How to formalize a security program

Star Trek’s Doctor Leonard McCoy was legendary for lines such as “I’m a doctor, not a bricklayer.” An IT professional may not be an auditor or a process expert, but today’s environment requires knowing more about these aspects of organizational management. The challenge, as Dr. McCoy pointed out, is that IT administrators have traditionally never served as security guards within their organizations, nor as experts in risk management. Small and medium-sized enterprises (SMEs) also face a greater scarcity of applicable experience than large enterprises, and it’s not uncommon for a single person to take on multiple roles.

Fortunately, the path to get there is accessible, even if it is difficult. It starts by creating a strategy, which can be concentrated around a few basic concepts. However, formalizing a strategy into a program requires structure, documentation and (depending on the industry you work in) buy-in from an auditor. It is important to do this because the risks could otherwise go out of control, which would exponentially worsen a breach or disaster recovery incident. There could also be other externalities such as adverse monetary, compliance, or legal consequences.

Such was the case when I became an IT director at a manufacturing company and turned fledgling security practices into a formalized security program. It was a fortuitous moment that we had just done this, not only because of the threat environment, but because a major ISO audit was coming up. ISO non-compliance is a big problem for manufacturers and has spread widely to IT. The order came from above to be prepared, and having that level of responsibility was important to get things done.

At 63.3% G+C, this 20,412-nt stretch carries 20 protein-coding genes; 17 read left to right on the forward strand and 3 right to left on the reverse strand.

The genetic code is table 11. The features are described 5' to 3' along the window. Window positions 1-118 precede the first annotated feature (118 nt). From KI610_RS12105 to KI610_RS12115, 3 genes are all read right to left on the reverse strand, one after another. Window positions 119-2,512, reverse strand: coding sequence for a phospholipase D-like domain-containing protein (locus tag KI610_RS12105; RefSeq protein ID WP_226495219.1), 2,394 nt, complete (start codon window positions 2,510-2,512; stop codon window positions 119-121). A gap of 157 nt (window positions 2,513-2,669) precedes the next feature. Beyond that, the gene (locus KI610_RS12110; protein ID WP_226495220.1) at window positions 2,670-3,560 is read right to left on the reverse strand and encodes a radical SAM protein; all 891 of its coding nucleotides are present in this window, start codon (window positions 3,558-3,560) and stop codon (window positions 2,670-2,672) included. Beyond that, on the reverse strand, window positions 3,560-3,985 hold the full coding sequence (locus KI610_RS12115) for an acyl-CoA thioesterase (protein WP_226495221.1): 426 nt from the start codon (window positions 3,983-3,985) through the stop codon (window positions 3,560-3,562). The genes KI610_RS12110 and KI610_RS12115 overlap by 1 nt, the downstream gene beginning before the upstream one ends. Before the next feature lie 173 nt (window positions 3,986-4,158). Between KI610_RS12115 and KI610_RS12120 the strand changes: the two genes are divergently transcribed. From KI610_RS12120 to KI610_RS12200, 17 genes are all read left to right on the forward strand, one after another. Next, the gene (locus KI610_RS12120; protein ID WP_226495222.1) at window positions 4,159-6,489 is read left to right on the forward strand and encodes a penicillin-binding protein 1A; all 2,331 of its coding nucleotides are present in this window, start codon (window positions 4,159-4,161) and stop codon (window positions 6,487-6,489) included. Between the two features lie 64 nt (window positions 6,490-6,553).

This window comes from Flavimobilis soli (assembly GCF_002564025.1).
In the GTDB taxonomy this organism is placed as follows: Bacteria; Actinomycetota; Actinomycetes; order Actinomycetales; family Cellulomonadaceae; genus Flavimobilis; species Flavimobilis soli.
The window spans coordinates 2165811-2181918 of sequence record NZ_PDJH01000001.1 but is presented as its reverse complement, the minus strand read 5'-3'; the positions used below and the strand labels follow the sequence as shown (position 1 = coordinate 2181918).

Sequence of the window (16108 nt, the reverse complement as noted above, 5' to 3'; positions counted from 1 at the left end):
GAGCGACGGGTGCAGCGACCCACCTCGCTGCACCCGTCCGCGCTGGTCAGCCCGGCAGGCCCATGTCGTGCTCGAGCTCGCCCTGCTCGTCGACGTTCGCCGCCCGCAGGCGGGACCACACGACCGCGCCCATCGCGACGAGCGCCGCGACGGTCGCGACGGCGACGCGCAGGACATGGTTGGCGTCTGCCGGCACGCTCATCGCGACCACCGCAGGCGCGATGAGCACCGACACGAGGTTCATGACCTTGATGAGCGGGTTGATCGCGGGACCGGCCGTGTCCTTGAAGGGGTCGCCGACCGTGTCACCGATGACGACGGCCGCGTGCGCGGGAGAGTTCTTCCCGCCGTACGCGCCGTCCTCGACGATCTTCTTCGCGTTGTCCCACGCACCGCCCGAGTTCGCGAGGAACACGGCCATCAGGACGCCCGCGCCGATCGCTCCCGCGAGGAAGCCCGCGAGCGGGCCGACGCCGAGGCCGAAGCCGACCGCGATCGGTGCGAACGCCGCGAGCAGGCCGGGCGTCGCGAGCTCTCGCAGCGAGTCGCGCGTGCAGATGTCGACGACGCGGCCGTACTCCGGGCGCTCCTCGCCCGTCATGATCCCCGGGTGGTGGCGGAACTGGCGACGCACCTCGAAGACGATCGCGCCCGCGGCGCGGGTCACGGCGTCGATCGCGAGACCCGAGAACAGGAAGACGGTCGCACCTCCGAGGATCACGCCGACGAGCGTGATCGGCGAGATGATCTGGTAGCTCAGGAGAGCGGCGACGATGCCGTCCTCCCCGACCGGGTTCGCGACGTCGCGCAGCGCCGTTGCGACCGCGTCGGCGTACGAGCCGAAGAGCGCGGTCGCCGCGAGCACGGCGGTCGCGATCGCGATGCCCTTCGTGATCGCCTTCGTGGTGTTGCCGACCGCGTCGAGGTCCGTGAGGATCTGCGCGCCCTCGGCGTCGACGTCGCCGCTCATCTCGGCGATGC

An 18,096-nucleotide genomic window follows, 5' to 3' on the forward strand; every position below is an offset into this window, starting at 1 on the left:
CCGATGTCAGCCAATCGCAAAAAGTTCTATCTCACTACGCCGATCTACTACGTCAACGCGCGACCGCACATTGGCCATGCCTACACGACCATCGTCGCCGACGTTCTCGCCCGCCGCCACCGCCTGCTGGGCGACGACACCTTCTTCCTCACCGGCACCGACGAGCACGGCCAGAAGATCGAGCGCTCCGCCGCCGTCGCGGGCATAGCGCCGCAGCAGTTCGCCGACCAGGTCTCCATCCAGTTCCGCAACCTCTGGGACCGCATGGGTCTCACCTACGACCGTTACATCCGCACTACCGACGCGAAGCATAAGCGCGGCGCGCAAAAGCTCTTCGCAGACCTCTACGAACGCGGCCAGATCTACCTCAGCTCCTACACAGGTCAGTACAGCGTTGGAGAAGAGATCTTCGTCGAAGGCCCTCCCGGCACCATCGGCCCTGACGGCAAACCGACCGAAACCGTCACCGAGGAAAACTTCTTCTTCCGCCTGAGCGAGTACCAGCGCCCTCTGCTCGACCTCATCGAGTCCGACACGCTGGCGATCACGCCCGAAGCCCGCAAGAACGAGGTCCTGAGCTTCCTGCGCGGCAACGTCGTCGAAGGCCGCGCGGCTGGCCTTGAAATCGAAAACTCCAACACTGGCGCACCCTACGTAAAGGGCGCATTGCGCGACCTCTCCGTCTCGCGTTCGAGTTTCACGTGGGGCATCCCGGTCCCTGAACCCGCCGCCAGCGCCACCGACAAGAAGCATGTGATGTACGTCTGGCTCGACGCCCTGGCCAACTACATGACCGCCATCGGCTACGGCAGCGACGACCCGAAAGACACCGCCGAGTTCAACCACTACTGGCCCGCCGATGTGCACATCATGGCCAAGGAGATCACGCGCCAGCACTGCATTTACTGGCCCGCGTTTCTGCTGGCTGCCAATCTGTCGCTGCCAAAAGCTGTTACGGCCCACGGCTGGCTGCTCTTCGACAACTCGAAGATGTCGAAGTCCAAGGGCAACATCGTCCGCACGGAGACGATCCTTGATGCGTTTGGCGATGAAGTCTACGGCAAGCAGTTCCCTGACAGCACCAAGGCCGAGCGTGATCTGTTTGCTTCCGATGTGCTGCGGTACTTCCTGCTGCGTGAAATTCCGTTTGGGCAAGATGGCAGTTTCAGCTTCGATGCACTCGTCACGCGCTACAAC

We will refer to the EISP (Enterprise Information Security Program) structure throughout this article. It describes how an organization minimizes its security risks to help plan for continued operations in the event of incidents while adhering to legal and regulatory regimes that tend toward greater internal accountability. The process is longer than this article and can be time-consuming: plans are built over months or quarters and need to be cross-functional. Therefore, our goal here is to extract the (Read more…)

Ryan H. Bowman